Having The Same Father
We applaud genuine efforts on the part of any who strive to heal divisions and bring about unity in Christ. But unity in Christ is a goal to be achieved — not assumed. One fallacy that has been characteristic of "unity movements" goes like this. We are children of the same Father, therefore "brothers" whether we recognize it or not. Let us examine this.
Spiritual "children" of God is a metaphorical expression, a figure of speech drawn from natural occurrence. God's word is the seed (1 Pet. 1:23), received in honest and good hearts (Lu. 8:15, Jas. 1:18), and producing God-like lives (Gal. 5:22-f., 1 Jn. 3: 9-10). Such people "conform to the image of His Son" (Rom. 8:29); are partakers of the divine nature (2 Pet. 1: 3-4). "Children of God" is not a name for "club members"; it defines people in a qualitative sense — applies only to a certain kind of people.
God knows His own without fail (2 Tim. 2:19), and certainly my judgment will not determine their eternal destiny. But that same verse says, "and Let every one that nameth the name of the Lord depart from unrighteousness" I have no reason to consider one a child of God who does not act as my understanding of God's word tells me such a person will act. (See article on "judging," page 8.) Granting it is possible for me to have faulty understanding doesn't change this principle. I still must act in keeping with my knowledge and conscience (Rom. 14).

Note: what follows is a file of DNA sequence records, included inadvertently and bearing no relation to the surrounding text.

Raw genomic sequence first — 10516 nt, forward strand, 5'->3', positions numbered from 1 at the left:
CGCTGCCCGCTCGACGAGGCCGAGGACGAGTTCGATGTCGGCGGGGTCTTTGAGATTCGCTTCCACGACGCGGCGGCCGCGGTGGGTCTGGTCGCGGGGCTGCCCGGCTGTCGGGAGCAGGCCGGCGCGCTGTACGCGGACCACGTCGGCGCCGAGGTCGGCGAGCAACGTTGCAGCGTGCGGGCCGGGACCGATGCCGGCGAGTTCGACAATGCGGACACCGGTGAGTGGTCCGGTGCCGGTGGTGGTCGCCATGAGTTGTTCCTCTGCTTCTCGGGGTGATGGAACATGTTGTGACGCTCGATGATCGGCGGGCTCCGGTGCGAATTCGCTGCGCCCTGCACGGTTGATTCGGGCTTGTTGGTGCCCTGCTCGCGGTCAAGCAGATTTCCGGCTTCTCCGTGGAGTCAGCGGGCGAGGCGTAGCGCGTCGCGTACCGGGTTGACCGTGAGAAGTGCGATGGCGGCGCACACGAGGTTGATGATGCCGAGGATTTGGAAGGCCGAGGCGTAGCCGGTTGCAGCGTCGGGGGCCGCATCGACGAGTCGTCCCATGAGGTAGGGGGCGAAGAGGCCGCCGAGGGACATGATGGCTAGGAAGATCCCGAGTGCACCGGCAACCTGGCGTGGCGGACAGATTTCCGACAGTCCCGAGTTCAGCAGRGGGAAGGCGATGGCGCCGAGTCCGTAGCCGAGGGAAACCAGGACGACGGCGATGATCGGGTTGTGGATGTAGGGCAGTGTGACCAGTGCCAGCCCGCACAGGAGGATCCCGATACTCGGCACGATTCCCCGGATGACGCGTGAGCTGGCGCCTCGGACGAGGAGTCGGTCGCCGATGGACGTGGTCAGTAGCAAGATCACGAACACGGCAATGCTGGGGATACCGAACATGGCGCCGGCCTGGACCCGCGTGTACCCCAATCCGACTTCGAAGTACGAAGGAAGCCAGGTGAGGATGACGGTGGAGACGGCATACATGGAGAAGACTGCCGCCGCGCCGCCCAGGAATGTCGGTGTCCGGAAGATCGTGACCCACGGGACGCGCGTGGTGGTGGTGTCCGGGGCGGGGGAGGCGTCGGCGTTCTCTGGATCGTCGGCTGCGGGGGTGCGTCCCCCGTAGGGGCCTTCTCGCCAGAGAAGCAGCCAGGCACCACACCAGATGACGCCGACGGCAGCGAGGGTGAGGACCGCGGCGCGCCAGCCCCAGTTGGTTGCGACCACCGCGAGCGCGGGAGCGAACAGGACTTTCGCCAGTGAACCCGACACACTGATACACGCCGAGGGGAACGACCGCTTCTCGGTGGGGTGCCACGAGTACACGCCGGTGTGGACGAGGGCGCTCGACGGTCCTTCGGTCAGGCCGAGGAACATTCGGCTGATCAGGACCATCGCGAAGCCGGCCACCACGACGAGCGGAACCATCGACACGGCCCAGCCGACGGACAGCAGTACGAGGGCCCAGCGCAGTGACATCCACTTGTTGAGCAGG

I understand God's word to teach God's children desire His word, hunger for truth, and sanctify in their hearts Christ as Lord. They are not self-willed nor "party" oriented. We are fully aware that all have room for improvement along these lines but these traits reveal an attitude that must be found in all who can rightly claim God as their Father (1 Jn. 1:6-7, Jn. 8:47). This attitude, alone, does not constitute one a child of God. An honest and good heart exists before the seed is received and produces Lu. 8:15); hence a good attitude is not reason enough to consider someone as part of the heavenly family. It IS a very good reason for joint study and examination of differences in the light of the word of God.
Children of the same Father, God, are more concerned about pleasing God than in upholding their party flags. They welcome constructive criticism, making an honest effort to "prove all things; hold fast (to) good." And — they practice these traits which they expect of others. They know that neither assumption nor wearing a "Church of Christ" label makes a child of God.